|US6421653 *||Oct 12, 1998||Jul 16, 2002||Blackbird Holdings, Inc.||Systems, methods and computer program products for electronic trading of financial instruments|
|US6578014 *||Apr 13, 2000||Jun 10, 2003||Thomas Murcko, Jr.||Method and apparatus for post-transaction pricing system|
|US20020052827||May 31, 2001||May 2, 2002||Henri Waelbroeck||Method for directing and executing certified trading interests|
|US20020082967||Dec 30, 1999||Jun 27, 2002||Chicago Board Options Exchange||Automated Trading Exchange System Having Integrated Quote Risk Monitoring and Integrated Quote Modification Services|
|US20030004859||Jan 2, 2002||Jan 2, 2003||Shaw John C.||Method and system for facilitating secure transactions|
|US20030009411||Jul 3, 2001||Jan 9, 2003||Pranil Ram||Interactive grid-based graphical trading system for real time security trading|
|US20030083973||Aug 29, 2001||May 1, 2003||Horsfall Peter R.||Electronic trading system|
|Citing Patent||Filing date||Publication date||Applicant||Title|
|US7562045||Nov 18, 2003||Jul 14, 2009||Bgc Partners, Inc.||System and method for managing relationships between brokers and traders|
|US7680722 *||Mar 3, 2003||Mar 16, 2010||Itg Software Solutions, Inc.||Dynamic aggressive/passive pegged trading|
|US7814000||Jul 17, 2008||Oct 12, 2010||Pipeline Financial Group, Inc.||Method for directing and executing certified trading interests|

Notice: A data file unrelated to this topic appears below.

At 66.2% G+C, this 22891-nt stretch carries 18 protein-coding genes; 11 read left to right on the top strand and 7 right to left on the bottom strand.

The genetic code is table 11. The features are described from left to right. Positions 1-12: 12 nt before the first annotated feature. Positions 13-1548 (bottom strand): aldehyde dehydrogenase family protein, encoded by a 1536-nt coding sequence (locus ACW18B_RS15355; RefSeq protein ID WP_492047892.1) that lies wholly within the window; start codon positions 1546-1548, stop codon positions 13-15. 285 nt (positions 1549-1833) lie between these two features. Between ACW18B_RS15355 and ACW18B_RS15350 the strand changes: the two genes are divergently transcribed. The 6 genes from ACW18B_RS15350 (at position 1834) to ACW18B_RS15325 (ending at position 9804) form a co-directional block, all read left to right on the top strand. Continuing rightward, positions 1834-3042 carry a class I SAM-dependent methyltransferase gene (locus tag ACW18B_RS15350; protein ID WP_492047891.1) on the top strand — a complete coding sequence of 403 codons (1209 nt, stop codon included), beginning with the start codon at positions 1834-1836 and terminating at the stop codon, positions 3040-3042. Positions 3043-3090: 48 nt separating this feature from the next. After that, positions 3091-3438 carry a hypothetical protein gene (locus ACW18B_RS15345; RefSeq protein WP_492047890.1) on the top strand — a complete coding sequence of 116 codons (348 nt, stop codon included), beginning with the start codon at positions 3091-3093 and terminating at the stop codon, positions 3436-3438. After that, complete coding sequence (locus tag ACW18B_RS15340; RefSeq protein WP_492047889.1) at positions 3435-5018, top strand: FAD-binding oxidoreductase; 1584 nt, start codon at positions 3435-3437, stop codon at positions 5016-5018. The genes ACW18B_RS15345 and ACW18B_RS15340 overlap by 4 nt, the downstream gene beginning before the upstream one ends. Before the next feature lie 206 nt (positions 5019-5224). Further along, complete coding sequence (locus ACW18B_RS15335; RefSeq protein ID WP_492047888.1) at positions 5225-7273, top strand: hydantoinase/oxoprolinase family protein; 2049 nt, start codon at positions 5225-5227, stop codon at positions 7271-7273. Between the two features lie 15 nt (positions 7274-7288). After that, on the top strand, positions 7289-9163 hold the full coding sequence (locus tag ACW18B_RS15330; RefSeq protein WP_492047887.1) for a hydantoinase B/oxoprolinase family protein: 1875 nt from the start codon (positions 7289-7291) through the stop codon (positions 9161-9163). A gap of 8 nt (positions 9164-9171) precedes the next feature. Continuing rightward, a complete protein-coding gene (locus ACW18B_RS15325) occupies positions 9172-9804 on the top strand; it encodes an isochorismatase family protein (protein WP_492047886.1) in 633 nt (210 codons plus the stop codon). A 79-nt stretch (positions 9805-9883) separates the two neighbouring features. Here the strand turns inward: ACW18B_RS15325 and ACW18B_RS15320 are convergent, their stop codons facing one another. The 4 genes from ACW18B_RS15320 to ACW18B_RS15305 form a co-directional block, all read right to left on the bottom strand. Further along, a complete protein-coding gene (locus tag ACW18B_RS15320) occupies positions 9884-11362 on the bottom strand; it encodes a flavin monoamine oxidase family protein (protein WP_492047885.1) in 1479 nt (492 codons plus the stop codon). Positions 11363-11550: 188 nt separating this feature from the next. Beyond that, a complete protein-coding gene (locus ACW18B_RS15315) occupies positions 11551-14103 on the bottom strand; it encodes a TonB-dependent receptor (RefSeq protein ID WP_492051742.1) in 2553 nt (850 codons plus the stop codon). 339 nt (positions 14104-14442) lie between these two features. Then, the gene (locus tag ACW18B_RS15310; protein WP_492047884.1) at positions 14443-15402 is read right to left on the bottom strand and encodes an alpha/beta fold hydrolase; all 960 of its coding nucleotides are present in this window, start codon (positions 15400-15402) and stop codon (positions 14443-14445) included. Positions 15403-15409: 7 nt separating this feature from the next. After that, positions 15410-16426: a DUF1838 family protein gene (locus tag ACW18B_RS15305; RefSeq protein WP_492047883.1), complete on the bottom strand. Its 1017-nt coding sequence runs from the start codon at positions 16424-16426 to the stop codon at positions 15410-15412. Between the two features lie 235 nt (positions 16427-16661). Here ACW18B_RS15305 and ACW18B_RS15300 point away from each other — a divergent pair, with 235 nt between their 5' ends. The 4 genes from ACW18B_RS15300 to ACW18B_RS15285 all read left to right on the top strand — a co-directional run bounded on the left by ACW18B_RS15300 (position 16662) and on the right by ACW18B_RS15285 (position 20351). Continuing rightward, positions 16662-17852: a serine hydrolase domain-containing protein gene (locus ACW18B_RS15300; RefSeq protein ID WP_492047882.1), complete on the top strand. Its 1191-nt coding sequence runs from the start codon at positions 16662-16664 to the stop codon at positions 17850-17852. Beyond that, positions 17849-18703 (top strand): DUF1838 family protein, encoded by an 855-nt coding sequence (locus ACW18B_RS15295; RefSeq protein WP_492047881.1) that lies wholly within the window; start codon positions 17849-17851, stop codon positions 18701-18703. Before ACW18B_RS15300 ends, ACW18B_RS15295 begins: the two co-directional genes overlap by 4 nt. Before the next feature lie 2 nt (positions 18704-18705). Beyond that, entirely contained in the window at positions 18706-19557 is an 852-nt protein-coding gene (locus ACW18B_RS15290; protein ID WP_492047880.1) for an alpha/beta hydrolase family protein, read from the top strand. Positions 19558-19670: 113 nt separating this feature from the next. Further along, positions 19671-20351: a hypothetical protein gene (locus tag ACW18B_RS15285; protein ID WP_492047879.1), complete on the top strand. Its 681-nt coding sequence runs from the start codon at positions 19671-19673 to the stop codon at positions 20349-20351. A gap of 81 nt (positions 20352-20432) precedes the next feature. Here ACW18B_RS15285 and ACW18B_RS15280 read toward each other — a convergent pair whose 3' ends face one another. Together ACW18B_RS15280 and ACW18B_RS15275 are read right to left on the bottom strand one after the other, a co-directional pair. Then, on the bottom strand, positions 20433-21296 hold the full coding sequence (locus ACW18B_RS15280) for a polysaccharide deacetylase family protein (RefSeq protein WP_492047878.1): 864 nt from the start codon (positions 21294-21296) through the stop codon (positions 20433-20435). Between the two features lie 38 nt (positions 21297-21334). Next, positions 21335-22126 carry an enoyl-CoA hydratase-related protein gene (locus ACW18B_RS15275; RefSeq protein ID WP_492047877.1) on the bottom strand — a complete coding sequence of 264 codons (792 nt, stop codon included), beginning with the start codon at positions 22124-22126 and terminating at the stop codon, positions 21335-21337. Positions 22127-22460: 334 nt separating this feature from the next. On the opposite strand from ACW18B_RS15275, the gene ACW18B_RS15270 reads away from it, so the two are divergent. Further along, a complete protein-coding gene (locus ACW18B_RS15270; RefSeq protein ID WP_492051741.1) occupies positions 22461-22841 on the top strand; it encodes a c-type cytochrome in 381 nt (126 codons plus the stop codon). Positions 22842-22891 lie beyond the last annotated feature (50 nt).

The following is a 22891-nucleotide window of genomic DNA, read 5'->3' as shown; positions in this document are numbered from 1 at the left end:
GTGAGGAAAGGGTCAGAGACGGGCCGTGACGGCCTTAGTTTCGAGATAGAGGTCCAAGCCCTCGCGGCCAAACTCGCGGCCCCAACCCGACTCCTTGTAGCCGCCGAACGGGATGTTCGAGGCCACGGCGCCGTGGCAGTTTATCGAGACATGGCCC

|US7840479 *||May 5, 2006||Nov 23, 2010||Tumen Steven N||Method and apparatus for display of data with respect to certain tradable interests|
|US7865425||Jul 17, 2008||Jan 4, 2011||Pipeline Financial Group, Inc.||Method for directing and executing certified trading interests|
|US7877318||Jul 17, 2008||Jan 25, 2011||Pipeline Financial Group, Inc.||Method for directing and executing certified trading interests|
|US7882015||Jul 28, 2008||Feb 1, 2011||Pipeline Financial Group, Inc.||Block trading system and method providing price improvement to aggressive orders|
|US7908205||Jul 17, 2008||Mar 15, 2011||Pipeline Financial Group, Inc.||Method for directing and executing certified trading interests|
|US7908206||Jul 17, 2008||Mar 15, 2011||Pipeline Financial Group, Inc.||Method for directing and executing certified trading interests|